Precipitation Equilibrium

The solubility of compounds can be affected by the presence of ions in the solution. For example, the solubility of PbCl2

PbCl2(s) < = > Pb+2(aq) + 2Cl-(aq)
will be affected if there are lead or chloride ions already present in the solution before the lead chloride is added. This is a reflection of LeChatlier's Principle- if you add lead or chloride ions to the mixture, you will push the equilibrium to the left in the above equation. This will reduce the solubility of lead chloride. This is known as the common ion effect.

To compute the solubility of a compound in a solution with a common ion, simply work a solubility from Ksp problem as usual, except you should make sure to include the concentration of the common ion(s) as well


Example: What is the solubility of PbCl2 in 0.10 M NaCl? Ksp for PbCl2 is 1.7*10-5.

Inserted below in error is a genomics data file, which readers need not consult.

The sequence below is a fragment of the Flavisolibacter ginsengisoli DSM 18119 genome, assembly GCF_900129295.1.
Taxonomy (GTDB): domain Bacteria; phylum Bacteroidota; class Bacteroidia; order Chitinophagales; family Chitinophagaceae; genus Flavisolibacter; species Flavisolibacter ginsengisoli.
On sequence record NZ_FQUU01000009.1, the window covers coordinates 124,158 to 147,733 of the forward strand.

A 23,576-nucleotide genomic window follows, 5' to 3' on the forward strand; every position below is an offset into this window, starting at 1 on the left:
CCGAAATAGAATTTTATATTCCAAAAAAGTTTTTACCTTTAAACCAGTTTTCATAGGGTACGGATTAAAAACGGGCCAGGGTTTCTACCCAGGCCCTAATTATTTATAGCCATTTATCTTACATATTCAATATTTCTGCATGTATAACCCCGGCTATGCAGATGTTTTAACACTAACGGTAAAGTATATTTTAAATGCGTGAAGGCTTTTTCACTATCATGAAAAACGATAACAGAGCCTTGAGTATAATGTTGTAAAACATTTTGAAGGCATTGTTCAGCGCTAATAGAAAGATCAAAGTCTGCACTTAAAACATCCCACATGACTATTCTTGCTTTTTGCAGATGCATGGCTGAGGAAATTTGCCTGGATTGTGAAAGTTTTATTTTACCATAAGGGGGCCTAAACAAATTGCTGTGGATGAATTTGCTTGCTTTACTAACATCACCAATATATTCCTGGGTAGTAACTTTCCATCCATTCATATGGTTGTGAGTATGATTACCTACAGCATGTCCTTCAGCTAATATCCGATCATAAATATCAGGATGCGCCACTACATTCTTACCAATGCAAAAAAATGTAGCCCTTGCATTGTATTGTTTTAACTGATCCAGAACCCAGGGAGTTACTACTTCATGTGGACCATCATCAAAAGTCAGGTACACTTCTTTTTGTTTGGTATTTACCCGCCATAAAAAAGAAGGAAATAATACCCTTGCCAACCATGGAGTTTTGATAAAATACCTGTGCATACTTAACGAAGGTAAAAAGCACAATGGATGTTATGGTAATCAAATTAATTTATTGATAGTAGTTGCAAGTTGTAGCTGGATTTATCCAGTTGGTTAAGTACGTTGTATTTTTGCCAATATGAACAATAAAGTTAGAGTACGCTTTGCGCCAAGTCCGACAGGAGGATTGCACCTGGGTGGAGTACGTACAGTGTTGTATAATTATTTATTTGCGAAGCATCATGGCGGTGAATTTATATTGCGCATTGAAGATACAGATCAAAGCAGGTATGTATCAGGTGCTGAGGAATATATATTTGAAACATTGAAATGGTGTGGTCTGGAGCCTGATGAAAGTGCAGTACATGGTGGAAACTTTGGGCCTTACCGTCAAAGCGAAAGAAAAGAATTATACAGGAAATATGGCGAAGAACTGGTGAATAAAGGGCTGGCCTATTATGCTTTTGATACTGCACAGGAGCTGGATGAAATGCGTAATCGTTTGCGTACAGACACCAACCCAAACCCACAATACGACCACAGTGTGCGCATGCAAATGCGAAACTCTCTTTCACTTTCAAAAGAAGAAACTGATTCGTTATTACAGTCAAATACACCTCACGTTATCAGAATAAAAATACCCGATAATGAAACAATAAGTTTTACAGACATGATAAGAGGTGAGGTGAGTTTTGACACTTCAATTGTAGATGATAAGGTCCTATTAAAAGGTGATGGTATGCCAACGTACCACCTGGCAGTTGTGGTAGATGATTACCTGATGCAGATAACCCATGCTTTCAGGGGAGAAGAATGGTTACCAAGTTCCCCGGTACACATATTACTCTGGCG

Solution: Set up the problem as a solubility problem: first, write down the balanced chemical equation and the Ksp expression

PbCl2(s) < = > Pb+2(aq) + 2Cl-(aq)
Ksp = [Pb+2][Cl-]2 = 1.7*10-5
For each mole of PbCl2 that dissolves, 1 mole of Pb+2 and two moles of Cl- are formed. If we define the solubility of PbCl2 in moles/L as s, then [Pb+2] = s at equilibrium. For [Cl-], we form 2s from the equilibrium, but we already have 0.10 M Cl- from the salt NaCl, so we have 2s+ 0.10 M concentration at equilibrium. Thus, our equilibrium expression is
Ksp = [Pb+2][Cl-]2
1.8*10-5 = (s)(2s + .1)2
This is an ugly equation, so we'll try to simplify. If s is small, as we expect, 2s + 0.1 ~ 0.1, so we can try to substitute this in
1.8*10-5 = (s)(0.1)2
s = 1.8*10-3
This is indeed much smaller than 0.1, so the approximation 2s+0.1 ~ 0.1 is valid. Thus, the molar solubility of PbCl2 in 0.1M NaCl is 1.8*10-3 mol/L. (For comparision, it is 1.6*10-2 mol/L in pure water- it's much less soluble in salt water.)


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